So you filed bankruptcy. Congratulations on taking steps necessary to deal with your old debt and get the legal protection and fresh start you are entitled to under the law.
Your journey isn’t over though. The best days are now ahead of you but you will need to take action to rebuild a better financial future.
Below you will find a combination of the biggest mistakes people make after bankruptcy and what you need to do to launch your new and better financial life.
The Biggest Mistakes People Make After Bankruptcy
- Avoid Credit – This has to be one of the dumbest mistakes people make after bankruptcy. I understand why some people want to avoid credit, because they equate it with pain. But the reality is it wasn’t the credit or credit card that got you into trouble, it was the accumulation of debt that could not be paid.
if you can responsibly own sharp knives in the kitchen and not kill someone, you can avoid debt even if you have a credit card. It’s just about conscious personal responsibility.
If you shun credit and unsecured credit after bankruptcy it will only slow the rebuilding of your credit score. And a better credit score leads to lower cost loans, insurance, and other things. There is relatively no downside to having a good credit score or at least I sure can’t think of one.
- Avoid Credit Cards – See above for some of the reasons. I’ve watched far too many people that simply are under the misperception that debit cards are somehow better than credit cards. From a safety of use and a consumer protection point of view, that’s simply not true and not supported by any facts.
- A debit card is not regulated by the same laws that protect credit card use.
- A mistake in a debit card transaction comes right out of your bank account.
- When you give someone your debit card you are giving them electronic access to your money.
- Debit cards don’t build credit.
- If you have the money to pay for something with a debit card, you have the money to pay for it on a credit card.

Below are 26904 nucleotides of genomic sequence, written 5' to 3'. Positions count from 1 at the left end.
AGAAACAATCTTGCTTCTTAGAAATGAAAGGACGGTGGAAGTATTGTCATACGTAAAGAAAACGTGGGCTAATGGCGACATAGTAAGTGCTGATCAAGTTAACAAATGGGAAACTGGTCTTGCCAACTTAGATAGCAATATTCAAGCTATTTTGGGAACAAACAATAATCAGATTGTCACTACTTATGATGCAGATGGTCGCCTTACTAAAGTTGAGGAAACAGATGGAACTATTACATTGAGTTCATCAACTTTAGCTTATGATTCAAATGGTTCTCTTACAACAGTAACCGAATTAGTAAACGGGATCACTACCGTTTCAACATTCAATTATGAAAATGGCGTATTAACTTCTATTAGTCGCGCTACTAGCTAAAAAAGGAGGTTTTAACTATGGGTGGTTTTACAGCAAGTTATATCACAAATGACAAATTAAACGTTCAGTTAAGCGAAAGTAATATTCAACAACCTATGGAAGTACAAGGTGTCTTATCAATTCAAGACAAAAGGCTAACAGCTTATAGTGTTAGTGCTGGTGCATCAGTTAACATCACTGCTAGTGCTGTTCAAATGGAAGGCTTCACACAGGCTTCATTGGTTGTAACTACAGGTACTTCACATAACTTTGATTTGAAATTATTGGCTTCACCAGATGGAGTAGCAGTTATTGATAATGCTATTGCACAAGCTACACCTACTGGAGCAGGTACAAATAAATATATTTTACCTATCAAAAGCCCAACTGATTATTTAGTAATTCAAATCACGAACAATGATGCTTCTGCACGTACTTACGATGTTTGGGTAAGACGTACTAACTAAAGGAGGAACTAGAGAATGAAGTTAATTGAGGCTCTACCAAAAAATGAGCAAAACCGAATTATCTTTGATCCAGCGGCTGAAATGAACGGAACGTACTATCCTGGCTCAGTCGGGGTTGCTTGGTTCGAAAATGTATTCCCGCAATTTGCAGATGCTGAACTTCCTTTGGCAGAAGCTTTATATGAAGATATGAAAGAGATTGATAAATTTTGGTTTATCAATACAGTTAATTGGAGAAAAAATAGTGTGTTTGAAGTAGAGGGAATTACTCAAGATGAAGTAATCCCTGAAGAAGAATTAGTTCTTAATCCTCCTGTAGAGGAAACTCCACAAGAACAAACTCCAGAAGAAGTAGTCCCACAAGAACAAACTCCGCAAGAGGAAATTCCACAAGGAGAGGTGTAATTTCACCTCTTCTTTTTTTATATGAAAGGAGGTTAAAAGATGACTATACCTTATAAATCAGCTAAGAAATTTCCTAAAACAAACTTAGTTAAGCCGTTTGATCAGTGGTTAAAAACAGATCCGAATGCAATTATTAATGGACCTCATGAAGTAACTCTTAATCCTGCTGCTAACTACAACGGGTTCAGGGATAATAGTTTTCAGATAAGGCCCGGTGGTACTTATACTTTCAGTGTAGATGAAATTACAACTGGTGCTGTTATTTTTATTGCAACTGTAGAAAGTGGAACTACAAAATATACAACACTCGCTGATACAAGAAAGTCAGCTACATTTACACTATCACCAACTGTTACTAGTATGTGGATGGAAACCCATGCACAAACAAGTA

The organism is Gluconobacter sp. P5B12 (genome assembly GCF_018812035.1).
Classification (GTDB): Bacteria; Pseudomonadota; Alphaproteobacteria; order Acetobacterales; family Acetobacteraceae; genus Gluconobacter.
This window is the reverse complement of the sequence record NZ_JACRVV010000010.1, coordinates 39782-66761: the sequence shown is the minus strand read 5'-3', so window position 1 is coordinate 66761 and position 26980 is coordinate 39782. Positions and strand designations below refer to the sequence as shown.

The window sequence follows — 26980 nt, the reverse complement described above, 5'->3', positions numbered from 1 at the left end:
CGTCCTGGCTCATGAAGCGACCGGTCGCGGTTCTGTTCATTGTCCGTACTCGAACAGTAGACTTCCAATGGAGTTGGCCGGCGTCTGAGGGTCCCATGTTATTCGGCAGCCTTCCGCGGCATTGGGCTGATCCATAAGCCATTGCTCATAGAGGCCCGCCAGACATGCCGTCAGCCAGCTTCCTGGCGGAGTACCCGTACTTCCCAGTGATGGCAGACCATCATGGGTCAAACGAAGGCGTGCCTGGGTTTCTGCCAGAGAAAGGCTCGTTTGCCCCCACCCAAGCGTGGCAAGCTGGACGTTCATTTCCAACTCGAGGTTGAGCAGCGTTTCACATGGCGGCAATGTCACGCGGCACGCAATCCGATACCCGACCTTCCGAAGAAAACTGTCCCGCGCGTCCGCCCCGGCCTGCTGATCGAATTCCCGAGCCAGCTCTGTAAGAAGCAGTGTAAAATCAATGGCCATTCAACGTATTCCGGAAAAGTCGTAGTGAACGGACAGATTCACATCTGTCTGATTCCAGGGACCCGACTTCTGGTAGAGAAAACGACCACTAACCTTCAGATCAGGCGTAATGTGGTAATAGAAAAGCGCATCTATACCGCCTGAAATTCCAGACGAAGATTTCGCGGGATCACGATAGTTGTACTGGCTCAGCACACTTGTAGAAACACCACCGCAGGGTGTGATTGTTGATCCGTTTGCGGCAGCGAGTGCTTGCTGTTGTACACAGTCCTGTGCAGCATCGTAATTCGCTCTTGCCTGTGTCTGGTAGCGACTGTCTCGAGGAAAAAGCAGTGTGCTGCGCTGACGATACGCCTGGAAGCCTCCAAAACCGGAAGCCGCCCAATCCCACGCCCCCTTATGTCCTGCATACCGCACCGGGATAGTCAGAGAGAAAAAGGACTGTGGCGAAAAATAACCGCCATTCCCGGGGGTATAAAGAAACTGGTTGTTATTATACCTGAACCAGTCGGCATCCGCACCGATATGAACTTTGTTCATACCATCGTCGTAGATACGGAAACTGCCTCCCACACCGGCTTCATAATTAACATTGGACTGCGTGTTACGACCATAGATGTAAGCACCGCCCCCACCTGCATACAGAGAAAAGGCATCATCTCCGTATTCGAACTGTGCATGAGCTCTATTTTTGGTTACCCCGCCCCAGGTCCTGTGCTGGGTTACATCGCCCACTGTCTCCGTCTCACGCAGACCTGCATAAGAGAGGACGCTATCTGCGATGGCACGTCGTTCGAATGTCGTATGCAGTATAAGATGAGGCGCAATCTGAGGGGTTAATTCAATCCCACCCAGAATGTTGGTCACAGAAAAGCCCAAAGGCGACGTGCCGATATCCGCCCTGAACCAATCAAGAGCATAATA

- Debit card overdrafts result in some of the most expensive credit around. Even more expensive than a payday loan.
- Not Looking at Your Credit Report – A month or so after you receive your final bankruptcy discharge you should get a copy of your consolidated credit report. The consolidated credit report I prefer has a fee associated with it but in my experience the format they are delivered in make them so much easier to read and spot errors.
If you don’t want to take the easier and better way, you can get individual free copies of your credit reports from annualcreditreport.com and then fumble through trying to match things up.
Once you get all three credit reports, or your consolidated credit report in front of you, you want to make sure every single account that was included in your bankruptcy is listed as included in your bankruptcy. You will want to look at the public records section of the report and make sure it lists the bankruptcy as well.
Also look for any other accounts you don’t recognize or are not yours and dispute those with the credit bureaus that list them.
This credit report exercise is important to make sure the door is closed and clock stopped on the old debts that were discharged in your bankruptcy.
- Living With Fear or Shame – So you filed bankruptcy. So what? I filed bankruptcy and so have millions and millions of other people. While there is no clubhouse or secret handshake, there is also no shortage of people that have had to turned to the legal protection bankruptcy has to offer and have gone on to do much better.
Not only will you have joined me in that bankruptcy club but also some others you might recognize like Larry King, Mike Tyson, MC Hammer, Willie Nelson, Walt Disney, Jerry Lee Lewis, Dave Ramsey, Thomas Jefferson, Abraham Lincoln (essentially), Henry Ford, President William McKinley, Milton Hershey, Rush Limbaugh, Burt Reynolds, H.J. Heinz, P.T. Barnum, Charles Goodyear, and on and on and on.